Why does EDS cause bowel issues?
EDS affects the connective tissue, which is present throughout the body, including in the bowel. Connective tissue is important in facilitating the movement needed to expel body waste. Any abnormality in these tissues can, therefore, disrupt such function.
What kinds of issues do patients experience?
A National Human Genome Research Institute review of the medical charts of 51 EDS patients for gastrointestinal findings showed that 72% had some combination of gastroesophageal reflux disease, irritable bowel syndrome (IBS), and inflammatory bowel disease (IBD).
Depending on EDS type, problems with bowel function can cause:
- Acid reflux
- Chronic headache disorders
- Chronic fatigue syndrome
- Cardiovascular dysautonomia
- Reduced lower esophageal sphincter tone
- Gut-related immune dysregulation
- Gastrointestinal tract rupture
- Hiatal hernia
- Rectal prolapse
- Microbial imbalance (dysbiosis)
- Paralysis of the digestive tract (gastroparesis)
How do doctors treat bowel issues?
If you have EDS and are experiencing gastrointestinal issues, your doctor will likely conduct several tests to pinpoint the cause or location of your problems and work out a treatment plan. It’s recommended that each issue related to bowel function be addressed according to current standards.
Because most EDS patients are prescribed numerous medications and may take food supplements, there may be side effects that could exacerbate bowel problems.
Can diet help?
Diet affects the health of the gut microbiome, so it may help to regularly consume nutrient-dense foods. Some researchers recommend a fiber-rich diet adequate in glycine, proline, lysine, and vitamin C. Probiotics such as kefir, yogurt, kimchi, or sauerkraut may also help.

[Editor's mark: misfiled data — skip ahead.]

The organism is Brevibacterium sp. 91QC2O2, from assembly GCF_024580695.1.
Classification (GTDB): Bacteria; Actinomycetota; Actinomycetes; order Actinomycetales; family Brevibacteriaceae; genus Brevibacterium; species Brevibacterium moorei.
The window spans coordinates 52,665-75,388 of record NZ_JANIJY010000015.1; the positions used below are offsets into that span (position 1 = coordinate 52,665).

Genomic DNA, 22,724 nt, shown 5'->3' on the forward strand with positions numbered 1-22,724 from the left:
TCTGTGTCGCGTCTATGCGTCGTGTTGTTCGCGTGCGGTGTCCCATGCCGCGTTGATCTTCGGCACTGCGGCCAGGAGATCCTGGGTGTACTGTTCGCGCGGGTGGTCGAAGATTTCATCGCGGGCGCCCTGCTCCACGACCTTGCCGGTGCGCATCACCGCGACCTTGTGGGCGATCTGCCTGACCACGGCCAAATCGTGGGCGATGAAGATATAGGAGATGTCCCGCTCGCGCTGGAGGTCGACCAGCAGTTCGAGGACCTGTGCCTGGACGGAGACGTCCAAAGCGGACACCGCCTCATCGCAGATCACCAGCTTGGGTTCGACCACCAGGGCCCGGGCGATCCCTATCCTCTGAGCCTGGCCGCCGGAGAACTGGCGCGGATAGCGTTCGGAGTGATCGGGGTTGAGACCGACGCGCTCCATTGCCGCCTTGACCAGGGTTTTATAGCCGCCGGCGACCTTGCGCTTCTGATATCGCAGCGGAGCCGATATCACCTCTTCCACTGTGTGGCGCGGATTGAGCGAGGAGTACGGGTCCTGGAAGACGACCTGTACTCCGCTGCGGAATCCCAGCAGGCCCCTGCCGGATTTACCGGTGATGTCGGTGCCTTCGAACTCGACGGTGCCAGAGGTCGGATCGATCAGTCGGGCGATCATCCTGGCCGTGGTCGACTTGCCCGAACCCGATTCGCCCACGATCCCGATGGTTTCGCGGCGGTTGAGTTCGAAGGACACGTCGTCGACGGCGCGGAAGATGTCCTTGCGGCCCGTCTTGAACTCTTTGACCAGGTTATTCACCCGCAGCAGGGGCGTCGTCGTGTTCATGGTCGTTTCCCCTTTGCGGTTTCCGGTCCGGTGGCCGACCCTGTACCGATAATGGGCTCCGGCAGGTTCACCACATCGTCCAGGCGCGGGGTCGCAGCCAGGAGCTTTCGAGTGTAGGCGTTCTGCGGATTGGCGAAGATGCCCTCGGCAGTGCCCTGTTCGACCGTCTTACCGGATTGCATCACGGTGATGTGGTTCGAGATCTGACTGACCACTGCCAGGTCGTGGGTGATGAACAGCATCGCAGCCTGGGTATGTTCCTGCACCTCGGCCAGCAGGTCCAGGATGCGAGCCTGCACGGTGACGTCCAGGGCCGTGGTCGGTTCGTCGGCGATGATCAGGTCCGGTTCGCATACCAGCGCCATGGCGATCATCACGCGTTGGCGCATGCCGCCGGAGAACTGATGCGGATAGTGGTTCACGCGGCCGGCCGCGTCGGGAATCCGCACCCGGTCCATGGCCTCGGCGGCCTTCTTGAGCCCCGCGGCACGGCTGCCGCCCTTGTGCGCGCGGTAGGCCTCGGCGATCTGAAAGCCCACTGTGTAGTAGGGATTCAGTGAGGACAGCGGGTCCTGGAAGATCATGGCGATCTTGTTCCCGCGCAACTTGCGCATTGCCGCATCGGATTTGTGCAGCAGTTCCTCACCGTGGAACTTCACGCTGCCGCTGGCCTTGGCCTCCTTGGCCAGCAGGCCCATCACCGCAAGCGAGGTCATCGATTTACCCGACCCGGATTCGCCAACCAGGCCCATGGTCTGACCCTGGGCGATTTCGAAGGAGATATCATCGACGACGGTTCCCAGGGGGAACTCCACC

Also consider avoiding fried foods and refined carbohydrates, limiting alcohol intake, eliminating artificial sweeteners, and reducing the consumption of saturated fats and cured meat.
Last updated: Aug. 12, 2020
Ehlers-Danlos News is strictly a news and information website about the disease. It does not provide medical advice, diagnosis, or treatment. This content is not intended to be a substitute for professional medical advice, diagnosis, or treatment. Always seek the advice of your physician or other qualified health providers with any questions you may have regarding a medical condition. Never disregard professional medical advice or delay in seeking it because of something you have read on this website.
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